Information for Authors
The information on this page applies equally to all Oxford divisions.
Oxford University Press is one of the oldest publishing companies in the world, as well as one of the largest. Its imprint carries authority, its standards of book production are high, and its range of interests is wide. It is a department of the University of Oxford, though not subsidized by the University. It is not a company, it pays no dividend, and it has no shareholders. It is devoted to the spread of knowledge, and all its surplus is devoted to the publication of works which further scholarship and education or to sustaining some of the research on which these books may be based.
The Academic Division of the Press in the United Kingdom was for centuries known as the Clarendon Press. This imprint still appears on many of its publications, signifying that a book has been produced under the direct authority of the Delegates, the committee of senior members of the University who direct the Press's affairs. The Academic Division is responsible for the great reference works for which OUP is famous: The Oxford English Dictionary, The Dictionary of National Biography, and many others. It publishes several series of scholarly texts, a great many monographs in the arts, sciences, and medicine, and a growing list of college textbooks and academic paperbacks, as well as books aimed primarily at the general reader.
Beyond the UK, Oxford is represented by a network of Branch Offices and associates in Canada, the United States, Australia, India (four offices), Pakistan, East and Central Africa (three offices), Southern Africa, West Africa, Malaysia, Singapore, Indonesia, Thailand, Hong Kong, Japan, Madrid and New Zealand. Hence OUP authors have access to an unrivaled worldwide sales force.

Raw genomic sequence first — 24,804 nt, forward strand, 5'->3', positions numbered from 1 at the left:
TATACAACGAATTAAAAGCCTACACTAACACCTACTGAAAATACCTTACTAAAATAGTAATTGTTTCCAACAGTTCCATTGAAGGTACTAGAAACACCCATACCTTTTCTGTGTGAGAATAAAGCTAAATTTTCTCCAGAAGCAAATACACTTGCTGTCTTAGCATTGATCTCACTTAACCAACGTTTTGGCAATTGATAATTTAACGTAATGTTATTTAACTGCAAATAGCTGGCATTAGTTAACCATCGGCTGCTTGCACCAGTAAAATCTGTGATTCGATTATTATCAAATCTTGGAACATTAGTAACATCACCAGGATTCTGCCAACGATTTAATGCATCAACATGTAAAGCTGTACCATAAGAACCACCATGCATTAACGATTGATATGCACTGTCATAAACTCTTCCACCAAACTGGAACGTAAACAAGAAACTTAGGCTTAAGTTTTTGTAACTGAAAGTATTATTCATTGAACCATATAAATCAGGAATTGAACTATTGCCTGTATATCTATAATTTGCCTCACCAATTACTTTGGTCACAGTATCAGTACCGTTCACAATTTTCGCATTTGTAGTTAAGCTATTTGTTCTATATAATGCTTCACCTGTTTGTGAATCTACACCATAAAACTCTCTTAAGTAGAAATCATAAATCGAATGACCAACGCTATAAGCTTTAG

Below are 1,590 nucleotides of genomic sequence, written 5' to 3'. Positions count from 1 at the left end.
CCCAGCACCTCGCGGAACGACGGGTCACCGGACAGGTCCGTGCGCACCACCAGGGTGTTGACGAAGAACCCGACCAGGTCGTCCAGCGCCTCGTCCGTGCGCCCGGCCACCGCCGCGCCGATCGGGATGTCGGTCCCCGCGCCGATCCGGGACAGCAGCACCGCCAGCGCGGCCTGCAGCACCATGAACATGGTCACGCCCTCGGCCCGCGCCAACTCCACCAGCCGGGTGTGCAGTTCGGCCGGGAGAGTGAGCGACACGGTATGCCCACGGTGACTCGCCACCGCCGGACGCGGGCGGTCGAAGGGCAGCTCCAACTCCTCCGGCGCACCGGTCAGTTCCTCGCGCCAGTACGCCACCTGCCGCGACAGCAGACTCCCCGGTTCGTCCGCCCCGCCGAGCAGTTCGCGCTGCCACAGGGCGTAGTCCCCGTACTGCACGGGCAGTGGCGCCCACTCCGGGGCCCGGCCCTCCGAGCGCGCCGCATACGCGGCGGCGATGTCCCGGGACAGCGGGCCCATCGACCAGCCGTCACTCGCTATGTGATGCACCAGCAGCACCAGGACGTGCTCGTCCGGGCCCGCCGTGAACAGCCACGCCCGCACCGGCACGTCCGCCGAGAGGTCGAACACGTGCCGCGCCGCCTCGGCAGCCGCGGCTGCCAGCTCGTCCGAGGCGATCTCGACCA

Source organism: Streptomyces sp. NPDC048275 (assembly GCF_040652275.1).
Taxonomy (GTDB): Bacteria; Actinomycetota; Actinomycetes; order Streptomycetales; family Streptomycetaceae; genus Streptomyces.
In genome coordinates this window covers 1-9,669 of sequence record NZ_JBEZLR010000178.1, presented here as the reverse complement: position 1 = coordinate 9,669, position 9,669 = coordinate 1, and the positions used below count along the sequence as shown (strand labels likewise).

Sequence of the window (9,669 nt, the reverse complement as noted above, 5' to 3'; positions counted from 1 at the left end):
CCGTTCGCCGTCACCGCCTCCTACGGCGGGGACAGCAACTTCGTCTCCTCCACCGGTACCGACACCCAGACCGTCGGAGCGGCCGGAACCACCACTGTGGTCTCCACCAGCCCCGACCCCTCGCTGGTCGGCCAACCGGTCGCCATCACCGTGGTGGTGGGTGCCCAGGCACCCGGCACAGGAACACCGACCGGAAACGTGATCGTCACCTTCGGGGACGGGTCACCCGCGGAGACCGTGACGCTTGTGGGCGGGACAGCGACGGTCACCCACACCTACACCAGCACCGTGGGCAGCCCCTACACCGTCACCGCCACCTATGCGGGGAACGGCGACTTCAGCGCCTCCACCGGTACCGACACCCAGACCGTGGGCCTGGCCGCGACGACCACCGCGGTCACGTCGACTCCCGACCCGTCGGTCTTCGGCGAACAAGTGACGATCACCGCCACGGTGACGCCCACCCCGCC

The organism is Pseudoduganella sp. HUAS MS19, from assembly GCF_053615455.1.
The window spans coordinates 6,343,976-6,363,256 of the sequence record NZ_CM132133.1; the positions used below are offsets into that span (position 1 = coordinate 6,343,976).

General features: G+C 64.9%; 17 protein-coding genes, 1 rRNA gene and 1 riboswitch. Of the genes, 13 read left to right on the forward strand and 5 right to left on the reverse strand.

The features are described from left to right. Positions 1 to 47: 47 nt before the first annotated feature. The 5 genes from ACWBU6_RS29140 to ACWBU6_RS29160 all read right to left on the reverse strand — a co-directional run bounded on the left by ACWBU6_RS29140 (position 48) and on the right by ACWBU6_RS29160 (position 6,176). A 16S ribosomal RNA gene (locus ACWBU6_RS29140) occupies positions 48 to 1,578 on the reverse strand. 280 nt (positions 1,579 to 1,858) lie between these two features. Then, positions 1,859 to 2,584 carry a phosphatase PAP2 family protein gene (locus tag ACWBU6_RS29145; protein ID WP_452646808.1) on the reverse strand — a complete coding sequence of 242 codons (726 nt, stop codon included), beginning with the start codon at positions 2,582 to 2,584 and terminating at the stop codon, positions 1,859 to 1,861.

OUP Canada was established in 1904 and today is grouped into Trade, Higher Education, School, and ESL divisions. Within these groups editors are responsible for specific subject areas. In the pages that follow we offer advice to our authors on ways in which by careful preparation of manuscripts and an understanding of some perennial publishing problems-such as proof correction, copyright clearance, indexing, and scheduling-delays and misunderstandings can be reduced.
Our editors prepare your book for design and typesetting, after which it will be returned to you for final vetting and response to any queries which arise at that stage. Thereafter it will go via the production department to a typesetter-either our own or an outside one. This process may be lengthy, given the number of stages inevitably involved. When proofs arrive we do strongly urge you to keep corrections to an absolute minimum. The cost in time and trouble of second thoughts at proof stage can be very high indeed-and any of this cost in excess of a percentage of original composition costs is charged to authors.
Marketing and sales staff will begin to make plans for the book long before publication, and the Author's Publicity Form can provide them with much useful information. If you have not already received this form, you will shortly. On receipt, please fill it out as completely as possible and return it to us. One of our marketing staff will be in touch with you nearer the time of publication to outline our plans for the promotion of your book, and your comments and suggestions at that stage will be most useful. As soon as advance copies of the book are received we shall send you one and ask for suggestions for sending out review copies.